- Page’s disease of bone
- Peripheral neuropathy
Heel Pain Treatment Options
For more mild-to-moderate cases of heel pain, your podiatrist may recommend simple conservative treatment options that you can incorporate into your daily routine from the comfort of home. This is usually the first course of action, unless the condition is more serious. Only once we’ve exhausted at-home care and pain is still present do we decide on more aggressive tactics for handling your symptoms.
Common at-home heel pain treatment options include:
- OTC pain relievers (e.g. ibuprofen)
- Icing the heel several times a day
- Bracing or splinting the foot
- Wearing custom orthotics (shoe inserts)
- Wearing protective and supportive shoes
- Resting and avoiding certain activities or high-impact exercises
If you’ve tried these treatment options for weeks and still don’t notice any change in your symptoms—or if symptoms get worse—then it’s time to visit your foot doctor again to determine the next step. If pain and swelling are severe we may recommend steroid injections, extracorporeal shockwave therapy (ESWT) or ultrasound therapy. In rare cases, surgery may be necessary to correct the imbalance, deformity, or problem that’s causing your chronic or severe heel pain.
Don’t let heel pain affect your day-to-day life when there are simple and easy solutions to manage your symptoms and promote faster healing. Turn to a podiatrist who will be able to handle your heel pain and get your foot health back on track.
Foot pain can range from your toes to your heel. When it comes to heel pain, also known as Plantar Fasciitis, affects 60% of individuals in their lifetime. When the thick tissue on the bottom of your foot called the Plantar Fascia becomes inflamed, it can become a daily annoyance. But you still need to stay fit. So what's the solution?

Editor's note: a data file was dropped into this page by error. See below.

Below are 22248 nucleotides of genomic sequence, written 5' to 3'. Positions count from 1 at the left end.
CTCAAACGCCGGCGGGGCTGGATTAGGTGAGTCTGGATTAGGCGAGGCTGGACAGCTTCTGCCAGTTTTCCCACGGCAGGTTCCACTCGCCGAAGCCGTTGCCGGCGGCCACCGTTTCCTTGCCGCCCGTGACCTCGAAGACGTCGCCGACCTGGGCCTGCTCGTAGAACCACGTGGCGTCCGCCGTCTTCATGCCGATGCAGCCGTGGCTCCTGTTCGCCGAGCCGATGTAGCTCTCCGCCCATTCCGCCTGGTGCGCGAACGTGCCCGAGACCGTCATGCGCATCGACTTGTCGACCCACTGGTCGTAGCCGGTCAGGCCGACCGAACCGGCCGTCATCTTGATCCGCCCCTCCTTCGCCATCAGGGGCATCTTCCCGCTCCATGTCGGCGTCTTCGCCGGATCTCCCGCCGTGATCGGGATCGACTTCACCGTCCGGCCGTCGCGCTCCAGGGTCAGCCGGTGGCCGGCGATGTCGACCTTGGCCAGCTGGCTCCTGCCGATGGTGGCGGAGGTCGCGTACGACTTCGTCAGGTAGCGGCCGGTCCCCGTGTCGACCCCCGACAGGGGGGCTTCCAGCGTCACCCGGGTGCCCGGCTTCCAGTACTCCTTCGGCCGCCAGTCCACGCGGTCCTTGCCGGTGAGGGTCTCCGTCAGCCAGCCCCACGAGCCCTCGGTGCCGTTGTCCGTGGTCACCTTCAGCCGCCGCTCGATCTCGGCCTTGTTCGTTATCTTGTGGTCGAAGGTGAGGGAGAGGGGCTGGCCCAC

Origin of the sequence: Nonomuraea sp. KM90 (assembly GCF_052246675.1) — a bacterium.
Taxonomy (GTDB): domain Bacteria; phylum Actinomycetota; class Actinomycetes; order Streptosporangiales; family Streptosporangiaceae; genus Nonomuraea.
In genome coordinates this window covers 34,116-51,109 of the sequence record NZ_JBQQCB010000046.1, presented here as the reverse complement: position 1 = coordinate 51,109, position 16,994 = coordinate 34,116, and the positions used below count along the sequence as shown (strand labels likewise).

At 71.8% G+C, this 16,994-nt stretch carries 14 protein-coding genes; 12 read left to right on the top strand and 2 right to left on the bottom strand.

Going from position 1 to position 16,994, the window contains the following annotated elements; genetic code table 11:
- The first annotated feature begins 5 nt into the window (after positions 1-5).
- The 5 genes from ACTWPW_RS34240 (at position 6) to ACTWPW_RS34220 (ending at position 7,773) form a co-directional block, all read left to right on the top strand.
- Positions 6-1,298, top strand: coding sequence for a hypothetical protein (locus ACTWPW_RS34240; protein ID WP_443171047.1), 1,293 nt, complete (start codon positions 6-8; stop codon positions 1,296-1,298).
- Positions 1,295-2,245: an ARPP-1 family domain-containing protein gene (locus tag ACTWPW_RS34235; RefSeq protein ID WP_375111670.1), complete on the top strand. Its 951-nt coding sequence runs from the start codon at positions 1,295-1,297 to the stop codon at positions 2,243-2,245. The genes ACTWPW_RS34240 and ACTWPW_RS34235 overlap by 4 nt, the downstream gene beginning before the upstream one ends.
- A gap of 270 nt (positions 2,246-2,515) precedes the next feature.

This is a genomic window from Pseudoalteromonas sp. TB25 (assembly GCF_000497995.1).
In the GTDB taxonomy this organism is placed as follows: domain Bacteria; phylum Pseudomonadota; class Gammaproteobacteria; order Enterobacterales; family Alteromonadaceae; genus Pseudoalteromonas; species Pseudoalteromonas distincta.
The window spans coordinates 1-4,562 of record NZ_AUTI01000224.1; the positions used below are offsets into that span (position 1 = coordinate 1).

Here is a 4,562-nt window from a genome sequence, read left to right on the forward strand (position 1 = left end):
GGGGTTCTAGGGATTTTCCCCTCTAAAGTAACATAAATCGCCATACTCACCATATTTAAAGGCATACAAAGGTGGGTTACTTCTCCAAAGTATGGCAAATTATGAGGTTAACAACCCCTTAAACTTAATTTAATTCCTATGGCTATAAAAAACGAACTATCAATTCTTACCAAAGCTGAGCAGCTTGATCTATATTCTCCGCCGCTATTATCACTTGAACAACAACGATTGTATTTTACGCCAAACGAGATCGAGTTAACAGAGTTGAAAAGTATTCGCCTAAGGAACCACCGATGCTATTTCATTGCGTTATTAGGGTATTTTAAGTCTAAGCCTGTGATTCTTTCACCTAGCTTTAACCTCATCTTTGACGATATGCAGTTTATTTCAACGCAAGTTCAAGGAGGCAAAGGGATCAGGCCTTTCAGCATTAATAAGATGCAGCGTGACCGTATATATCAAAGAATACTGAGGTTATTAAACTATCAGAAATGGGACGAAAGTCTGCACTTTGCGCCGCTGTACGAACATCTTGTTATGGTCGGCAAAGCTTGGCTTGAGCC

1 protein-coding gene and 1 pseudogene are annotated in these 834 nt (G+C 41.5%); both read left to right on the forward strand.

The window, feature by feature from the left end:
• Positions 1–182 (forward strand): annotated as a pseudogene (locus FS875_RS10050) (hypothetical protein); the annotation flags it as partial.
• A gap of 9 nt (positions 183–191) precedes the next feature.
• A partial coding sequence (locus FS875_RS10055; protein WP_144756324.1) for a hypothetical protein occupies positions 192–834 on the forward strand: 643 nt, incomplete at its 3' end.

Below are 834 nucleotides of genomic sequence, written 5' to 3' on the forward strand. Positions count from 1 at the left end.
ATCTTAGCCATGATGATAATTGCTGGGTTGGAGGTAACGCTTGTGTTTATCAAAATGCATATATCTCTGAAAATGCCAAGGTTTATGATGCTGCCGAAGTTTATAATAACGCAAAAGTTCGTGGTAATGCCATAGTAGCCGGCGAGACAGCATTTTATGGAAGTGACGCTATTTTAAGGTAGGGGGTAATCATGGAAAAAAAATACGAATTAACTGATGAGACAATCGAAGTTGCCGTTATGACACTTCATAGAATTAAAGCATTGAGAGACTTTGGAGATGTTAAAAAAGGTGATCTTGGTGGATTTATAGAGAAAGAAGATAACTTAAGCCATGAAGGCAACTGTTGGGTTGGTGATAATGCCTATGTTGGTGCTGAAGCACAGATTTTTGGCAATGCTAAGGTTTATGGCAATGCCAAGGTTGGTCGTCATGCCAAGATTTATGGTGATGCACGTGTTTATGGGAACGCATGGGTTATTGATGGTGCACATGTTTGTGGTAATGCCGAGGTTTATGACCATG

Yoga is a low-intensity, simple and impactful workout. Not only does it help you stay fit when your heel pain prevents you from following your regular execrise regimen, but stretching and low-impact exercise, both of which yoga covers, can help ease your pain. Tight calf muscles often make Plantar Fasciitis worse, and yoga can help stretch and loosen them.
Remember, any pose in yoga should only be performed to the extent that you feel comfortable - pain is not gain! Go at your own pace and react to your own flexibility, making adjustments as you go.
Mountain Pose: This is a great pose to start with, especially if you aren't very familiar with yoga, as it forms the basis for many other poses and helps get you acclimated.
- Stand with your feet together and your arms at your sides. Try to distribute your weight as evenly as possible across all parts of the foot, from the toes to the heel to the arch.
- Straighten your legs without locking your knees. Lift your arches.
- Engage the muscles in your thighs, turning them inward slightly. Try to lengthen through the base of your spine and tailbone without curving your back.
- Press your shoulder blades back and down to open the chest. Allow your arms to hang loose.
- Try to balance as evenly in the pose as possible, breathing deeply. Feeling the distribution of weight in your feet, do your best to keep your weight even at all four corners of the foot, to keep your head lifted with your chin parallel to the floor, and remain as even and symmetrical in weight and posture as possible.
Downward Dog Pose: The pose many people think of when they think of yoga. While this pose doesn't require a yoga mat, performing it on a non-slippery surface is helpful, because you will need to put weight into the feet, and they may slide back if you try it on a hard floor.
- While sitting on the floor, move onto all fours, placing your hands down firmly on the floor slightly ahead of your shoulders, palm and fingers spread. Keep your knees directly in line with your pelvis.
- Breathe out and lift your knees from the floor, tucking your toes under and standing on the balls of your feet falling back almost as if you will sit on your heels. Keep your hands firmly on the floor.